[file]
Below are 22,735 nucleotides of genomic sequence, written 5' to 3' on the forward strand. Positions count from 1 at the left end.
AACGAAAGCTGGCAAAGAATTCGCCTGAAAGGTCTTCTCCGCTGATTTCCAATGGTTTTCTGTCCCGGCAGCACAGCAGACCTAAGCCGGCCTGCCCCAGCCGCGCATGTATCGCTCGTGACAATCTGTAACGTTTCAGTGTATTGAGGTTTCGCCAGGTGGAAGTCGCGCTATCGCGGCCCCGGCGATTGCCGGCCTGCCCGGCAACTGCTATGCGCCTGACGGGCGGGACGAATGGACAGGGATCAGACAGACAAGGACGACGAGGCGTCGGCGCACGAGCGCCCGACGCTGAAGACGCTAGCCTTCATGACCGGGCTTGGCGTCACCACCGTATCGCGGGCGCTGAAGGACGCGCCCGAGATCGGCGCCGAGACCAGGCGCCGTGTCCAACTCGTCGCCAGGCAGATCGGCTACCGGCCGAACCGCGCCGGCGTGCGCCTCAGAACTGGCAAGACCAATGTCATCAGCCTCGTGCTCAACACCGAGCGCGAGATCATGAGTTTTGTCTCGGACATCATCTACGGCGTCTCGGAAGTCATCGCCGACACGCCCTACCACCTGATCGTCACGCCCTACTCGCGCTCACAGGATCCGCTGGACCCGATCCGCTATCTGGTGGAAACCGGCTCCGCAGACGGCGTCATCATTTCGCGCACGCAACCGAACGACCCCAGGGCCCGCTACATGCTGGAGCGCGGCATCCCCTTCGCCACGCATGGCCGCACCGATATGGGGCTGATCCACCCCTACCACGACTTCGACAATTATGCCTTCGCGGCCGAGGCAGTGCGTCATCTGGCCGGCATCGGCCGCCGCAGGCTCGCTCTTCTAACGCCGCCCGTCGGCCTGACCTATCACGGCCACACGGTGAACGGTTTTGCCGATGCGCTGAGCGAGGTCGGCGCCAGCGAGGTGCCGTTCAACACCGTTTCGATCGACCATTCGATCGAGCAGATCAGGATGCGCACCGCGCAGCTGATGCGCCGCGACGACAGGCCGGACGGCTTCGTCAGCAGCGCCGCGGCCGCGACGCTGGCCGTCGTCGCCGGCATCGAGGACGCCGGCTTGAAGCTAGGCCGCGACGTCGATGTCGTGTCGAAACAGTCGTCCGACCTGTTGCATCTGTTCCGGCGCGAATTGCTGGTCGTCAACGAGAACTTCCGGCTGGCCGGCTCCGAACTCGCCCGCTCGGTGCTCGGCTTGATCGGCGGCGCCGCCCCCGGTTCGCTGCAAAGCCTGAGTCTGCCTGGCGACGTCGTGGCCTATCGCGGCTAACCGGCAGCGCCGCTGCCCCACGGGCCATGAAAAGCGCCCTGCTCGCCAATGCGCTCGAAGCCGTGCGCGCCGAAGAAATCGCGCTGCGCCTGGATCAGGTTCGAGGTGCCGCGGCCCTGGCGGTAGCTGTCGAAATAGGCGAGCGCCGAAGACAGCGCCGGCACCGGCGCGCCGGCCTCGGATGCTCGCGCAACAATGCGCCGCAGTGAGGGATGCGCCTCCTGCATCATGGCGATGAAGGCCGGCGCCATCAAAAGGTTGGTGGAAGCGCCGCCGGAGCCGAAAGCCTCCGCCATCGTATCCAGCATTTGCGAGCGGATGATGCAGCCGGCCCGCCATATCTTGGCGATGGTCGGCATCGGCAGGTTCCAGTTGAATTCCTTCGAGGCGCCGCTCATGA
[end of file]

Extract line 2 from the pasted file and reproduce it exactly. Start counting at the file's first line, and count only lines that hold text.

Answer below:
AACGAAAGCTGGCAAAGAATTCGCCTGAAAGGTCTTCTCCGCTGATTTCCAATGGTTTTCTGTCCCGGCAGCACAGCAGACCTAAGCCGGCCTGCCCCAGCCGCGCATGTATCGCTCGTGACAATCTGTAACGTTTCAGTGTATTGAGGTTTCGCCAGGTGGAAGTCGCGCTATCGCGGCCCCGGCGATTGCCGGCCTGCCCGGCAACTGCTATGCGCCTGACGGGCGGGACGAATGGACAGGGATCAGACAGACAAGGACGACGAGGCGTCGGCGCACGAGCGCCCGACGCTGAAGACGCTAGCCTTCATGACCGGGCTTGGCGTCACCACCGTATCGCGGGCGCTGAAGGACGCGCCCGAGATCGGCGCCGAGACCAGGCGCCGTGTCCAACTCGTCGCCAGGCAGATCGGCTACCGGCCGAACCGCGCCGGCGTGCGCCTCAGAACTGGCAAGACCAATGTCATCAGCCTCGTGCTCAACACCGAGCGCGAGATCATGAGTTTTGTCTCGGACATCATCTACGGCGTCTCGGAAGTCATCGCCGACACGCCCTACCACCTGATCGTCACGCCCTACTCGCGCTCACAGGATCCGCTGGACCCGATCCGCTATCTGGTGGAAACCGGCTCCGCAGACGGCGTCATCATTTCGCGCACGCAACCGAACGACCCCAGGGCCCGCTACATGCTGGAGCGCGGCATCCCCTTCGCCACGCATGGCCGCACCGATATGGGGCTGATCCACCCCTACCACGACTTCGACAATTATGCCTTCGCGGCCGAGGCAGTGCGTCATCTGGCCGGCATCGGCCGCCGCAGGCTCGCTCTTCTAACGCCGCCCGTCGGCCTGACCTATCACGGCCACACGGTGAACGGTTTTGCCGATGCGCTGAGCGAGGTCGGCGCCAGCGAGGTGCCGTTCAACACCGTTTCGATCGACCATTCGATCGAGCAGATCAGGATGCGCACCGCGCAGCTGATGCGCCGCGACGACAGGCCGGACGGCTTCGTCAGCAGCGCCGCGGCCGCGACGCTGGCCGTCGTCGCCGGCATCGAGGACGCCGGCTTGAAGCTAGGCCGCGACGTCGATGTCGTGTCGAAACAGTCGTCCGACCTGTTGCATCTGTTCCGGCGCGAATTGCTGGTCGTCAACGAGAACTTCCGGCTGGCCGGCTCCGAACTCGCCCGCTCGGTGCTCGGCTTGATCGGCGGCGCCGCCCCCGGTTCGCTGCAAAGCCTGAGTCTGCCTGGCGACGTCGTGGCCTATCGCGGCTAACCGGCAGCGCCGCTGCCCCACGGGCCATGAAAAGCGCCCTGCTCGCCAATGCGCTCGAAGCCGTGCGCGCCGAAGAAATCGCGCTGCGCCTGGATCAGGTTCGAGGTGCCGCGGCCCTGGCGGTAGCTGTCGAAATAGGCGAGCGCCGAAGACAGCGCCGGCACCGGCGCGCCGGCCTCGGATGCTCGCGCAACAATGCGCCGCAGTGAGGGATGCGCCTCCTGCATCATGGCGATGAAGGCCGGCGCCATCAAAAGGTTGGTGGAAGCGCCGCCGGAGCCGAAAGCCTCCGCCATCGTATCCAGCATTTGCGAGCGGATGATGCAGCCGGCCCGCCATATCTTGGCGATGGTCGGCATCGGCAGGTTCCAGTTGAATTCCTTCGAGGCGCCGCTCATGA